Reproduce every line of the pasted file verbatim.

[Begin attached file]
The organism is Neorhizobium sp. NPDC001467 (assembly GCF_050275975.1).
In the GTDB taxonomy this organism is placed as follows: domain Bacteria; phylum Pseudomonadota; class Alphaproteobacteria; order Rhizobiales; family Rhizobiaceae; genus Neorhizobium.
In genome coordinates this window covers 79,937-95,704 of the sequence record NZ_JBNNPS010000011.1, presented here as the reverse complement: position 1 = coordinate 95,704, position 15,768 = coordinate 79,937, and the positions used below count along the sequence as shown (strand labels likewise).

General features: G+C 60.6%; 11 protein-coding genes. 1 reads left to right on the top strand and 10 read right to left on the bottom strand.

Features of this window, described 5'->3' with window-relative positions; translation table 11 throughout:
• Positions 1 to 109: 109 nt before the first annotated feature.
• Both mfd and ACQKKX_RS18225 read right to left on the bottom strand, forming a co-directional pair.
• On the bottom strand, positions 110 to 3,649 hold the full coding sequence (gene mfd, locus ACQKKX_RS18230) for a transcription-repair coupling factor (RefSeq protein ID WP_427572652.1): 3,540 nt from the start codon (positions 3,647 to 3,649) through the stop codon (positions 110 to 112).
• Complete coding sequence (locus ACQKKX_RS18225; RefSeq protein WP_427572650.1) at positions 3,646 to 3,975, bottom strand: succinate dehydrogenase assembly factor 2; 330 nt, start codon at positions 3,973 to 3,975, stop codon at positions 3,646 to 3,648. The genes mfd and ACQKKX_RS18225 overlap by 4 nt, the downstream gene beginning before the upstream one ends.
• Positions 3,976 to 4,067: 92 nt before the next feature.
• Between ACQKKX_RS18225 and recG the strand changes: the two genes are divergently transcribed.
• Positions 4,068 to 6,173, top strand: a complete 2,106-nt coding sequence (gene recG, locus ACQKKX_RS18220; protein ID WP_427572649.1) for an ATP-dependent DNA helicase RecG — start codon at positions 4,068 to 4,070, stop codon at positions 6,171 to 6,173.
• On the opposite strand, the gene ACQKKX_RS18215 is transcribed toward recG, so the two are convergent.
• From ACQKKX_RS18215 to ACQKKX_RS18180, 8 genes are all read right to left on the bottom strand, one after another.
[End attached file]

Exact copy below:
The organism is Neorhizobium sp. NPDC001467 (assembly GCF_050275975.1).
In the GTDB taxonomy this organism is placed as follows: domain Bacteria; phylum Pseudomonadota; class Alphaproteobacteria; order Rhizobiales; family Rhizobiaceae; genus Neorhizobium.
In genome coordinates this window covers 79,937-95,704 of the sequence record NZ_JBNNPS010000011.1, presented here as the reverse complement: position 1 = coordinate 95,704, position 15,768 = coordinate 79,937, and the positions used below count along the sequence as shown (strand labels likewise).

General features: G+C 60.6%; 11 protein-coding genes. 1 reads left to right on the top strand and 10 read right to left on the bottom strand.

Features of this window, described 5'->3' with window-relative positions; translation table 11 throughout:
• Positions 1 to 109: 109 nt before the first annotated feature.
• Both mfd and ACQKKX_RS18225 read right to left on the bottom strand, forming a co-directional pair.
• On the bottom strand, positions 110 to 3,649 hold the full coding sequence (gene mfd, locus ACQKKX_RS18230) for a transcription-repair coupling factor (RefSeq protein ID WP_427572652.1): 3,540 nt from the start codon (positions 3,647 to 3,649) through the stop codon (positions 110 to 112).
• Complete coding sequence (locus ACQKKX_RS18225; RefSeq protein WP_427572650.1) at positions 3,646 to 3,975, bottom strand: succinate dehydrogenase assembly factor 2; 330 nt, start codon at positions 3,973 to 3,975, stop codon at positions 3,646 to 3,648. The genes mfd and ACQKKX_RS18225 overlap by 4 nt, the downstream gene beginning before the upstream one ends.
• Positions 3,976 to 4,067: 92 nt before the next feature.
• Between ACQKKX_RS18225 and recG the strand changes: the two genes are divergently transcribed.
• Positions 4,068 to 6,173, top strand: a complete 2,106-nt coding sequence (gene recG, locus ACQKKX_RS18220; protein ID WP_427572649.1) for an ATP-dependent DNA helicase RecG — start codon at positions 4,068 to 4,070, stop codon at positions 6,171 to 6,173.
• On the opposite strand, the gene ACQKKX_RS18215 is transcribed toward recG, so the two are convergent.
• From ACQKKX_RS18215 to ACQKKX_RS18180, 8 genes are all read right to left on the bottom strand, one after another.